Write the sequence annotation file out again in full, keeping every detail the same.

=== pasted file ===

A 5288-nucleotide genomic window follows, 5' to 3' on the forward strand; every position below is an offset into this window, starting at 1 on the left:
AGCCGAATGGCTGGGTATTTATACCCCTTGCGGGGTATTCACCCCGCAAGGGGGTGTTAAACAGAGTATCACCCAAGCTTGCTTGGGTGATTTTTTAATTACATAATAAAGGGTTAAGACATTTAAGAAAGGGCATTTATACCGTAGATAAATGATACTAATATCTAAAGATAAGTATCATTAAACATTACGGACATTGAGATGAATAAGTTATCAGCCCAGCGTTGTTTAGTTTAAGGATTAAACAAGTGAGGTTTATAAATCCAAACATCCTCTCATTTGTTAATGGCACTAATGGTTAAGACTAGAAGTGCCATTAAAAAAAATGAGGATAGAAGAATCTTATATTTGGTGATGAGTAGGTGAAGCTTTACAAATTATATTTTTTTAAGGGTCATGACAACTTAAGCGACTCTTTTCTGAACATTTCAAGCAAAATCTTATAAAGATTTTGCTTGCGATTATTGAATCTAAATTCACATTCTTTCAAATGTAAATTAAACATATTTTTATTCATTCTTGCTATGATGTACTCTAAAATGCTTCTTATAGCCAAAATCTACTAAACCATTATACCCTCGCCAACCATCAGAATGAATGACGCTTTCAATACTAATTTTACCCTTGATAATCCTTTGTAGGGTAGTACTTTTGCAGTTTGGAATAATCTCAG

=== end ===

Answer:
A 5288-nucleotide genomic window follows, 5' to 3' on the forward strand; every position below is an offset into this window, starting at 1 on the left:
AGCCGAATGGCTGGGTATTTATACCCCTTGCGGGGTATTCACCCCGCAAGGGGGTGTTAAACAGAGTATCACCCAAGCTTGCTTGGGTGATTTTTTAATTACATAATAAAGGGTTAAGACATTTAAGAAAGGGCATTTATACCGTAGATAAATGATACTAATATCTAAAGATAAGTATCATTAAACATTACGGACATTGAGATGAATAAGTTATCAGCCCAGCGTTGTTTAGTTTAAGGATTAAACAAGTGAGGTTTATAAATCCAAACATCCTCTCATTTGTTAATGGCACTAATGGTTAAGACTAGAAGTGCCATTAAAAAAAATGAGGATAGAAGAATCTTATATTTGGTGATGAGTAGGTGAAGCTTTACAAATTATATTTTTTTAAGGGTCATGACAACTTAAGCGACTCTTTTCTGAACATTTCAAGCAAAATCTTATAAAGATTTTGCTTGCGATTATTGAATCTAAATTCACATTCTTTCAAATGTAAATTAAACATATTTTTATTCATTCTTGCTATGATGTACTCTAAAATGCTTCTTATAGCCAAAATCTACTAAACCATTATACCCTCGCCAACCATCAGAATGAATGACGCTTTCAATACTAATTTTACCCTTGATAATCCTTTGTAGGGTAGTACTTTTGCAGTTTGGAATAATCTCAG